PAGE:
The two most important and sensitive times in girls’ development are the budding of breasts and the onset of menstruation. Ahsen discovered that the way women are treated during these times is critical to their identity as women. These two events, and the subtle and overt messages a young girl receives from the world around her, strongly affect her future self image and her feminine health. Women who have had negative experiences at these times have been found to have stronger PMS symptoms, such as cramping, bloating, labile emotional states, headaches, and insomnia. Symptoms such as irregular menstrual cycles, complete suppression of menstrual cycles, heavy bleeding, and ovarian cysts, among many others, have been traced to experiences at these critical times.
When a girl first begins to develop breasts, it signals a change in her body and psyche. She is transitioning from being a girl child to a woman. Not only is her body changing but also her view of her self is changing. A new identity is emerging within her. Her mind becomes open to new possibilities, ripe with nuances and intimations of becoming a woman. The growing breasts contain genetic signals connected to nurturing, as the breast supplies milk. She senses that in some way she is to become a mother, either of a future child, or of new visions and ideas for the world. She is open to the next step of her evolution into woman. It is a profoundly sensitive time.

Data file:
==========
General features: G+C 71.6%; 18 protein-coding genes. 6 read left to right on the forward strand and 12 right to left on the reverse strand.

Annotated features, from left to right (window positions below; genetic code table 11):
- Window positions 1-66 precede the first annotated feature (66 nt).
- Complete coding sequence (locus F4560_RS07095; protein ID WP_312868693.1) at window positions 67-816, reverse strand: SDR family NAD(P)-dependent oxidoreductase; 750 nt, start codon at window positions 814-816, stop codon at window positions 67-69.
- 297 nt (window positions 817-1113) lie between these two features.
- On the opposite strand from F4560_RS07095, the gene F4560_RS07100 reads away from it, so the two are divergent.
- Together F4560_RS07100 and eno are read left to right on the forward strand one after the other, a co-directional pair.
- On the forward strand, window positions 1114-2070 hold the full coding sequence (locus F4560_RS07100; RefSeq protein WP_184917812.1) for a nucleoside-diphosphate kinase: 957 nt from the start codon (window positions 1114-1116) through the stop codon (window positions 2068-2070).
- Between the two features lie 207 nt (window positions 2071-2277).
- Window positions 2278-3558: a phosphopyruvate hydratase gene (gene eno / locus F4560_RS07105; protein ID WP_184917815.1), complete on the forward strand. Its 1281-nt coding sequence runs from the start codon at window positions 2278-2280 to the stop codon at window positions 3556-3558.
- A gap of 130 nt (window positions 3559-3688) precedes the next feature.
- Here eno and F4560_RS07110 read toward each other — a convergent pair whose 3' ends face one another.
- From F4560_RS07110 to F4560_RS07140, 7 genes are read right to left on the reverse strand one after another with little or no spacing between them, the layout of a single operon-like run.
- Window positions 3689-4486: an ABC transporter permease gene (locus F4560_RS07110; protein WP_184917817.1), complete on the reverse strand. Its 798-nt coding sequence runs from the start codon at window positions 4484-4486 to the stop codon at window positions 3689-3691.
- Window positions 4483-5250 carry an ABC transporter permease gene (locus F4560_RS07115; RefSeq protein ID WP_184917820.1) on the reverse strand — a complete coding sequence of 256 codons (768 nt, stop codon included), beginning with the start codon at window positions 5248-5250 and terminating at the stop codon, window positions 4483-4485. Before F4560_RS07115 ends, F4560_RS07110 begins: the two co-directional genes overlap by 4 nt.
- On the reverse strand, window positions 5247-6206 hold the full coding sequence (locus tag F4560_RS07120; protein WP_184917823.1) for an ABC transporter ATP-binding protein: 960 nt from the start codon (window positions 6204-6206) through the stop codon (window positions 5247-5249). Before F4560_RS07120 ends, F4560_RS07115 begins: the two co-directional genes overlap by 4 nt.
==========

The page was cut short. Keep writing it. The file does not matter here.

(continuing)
Whether a girl is valued or demeaned during this susceptible time is key in how she will feel about herself in the future. Whatever goes on around her forms deeply in her psyche as an imprint of her feminine identity. Do her peers make fun of her growing breasts? Do the boys of her age group make humiliating comments? How do her siblings treat her? How is her family responding to her changes? What messages is she getting from television and the world around her about being a woman? Nature, which controls her changing body, mind and genetic signals, collides with our culture. This clash is a ripe time for the impressions that will later result in formation of symptoms.
Onset of menstruation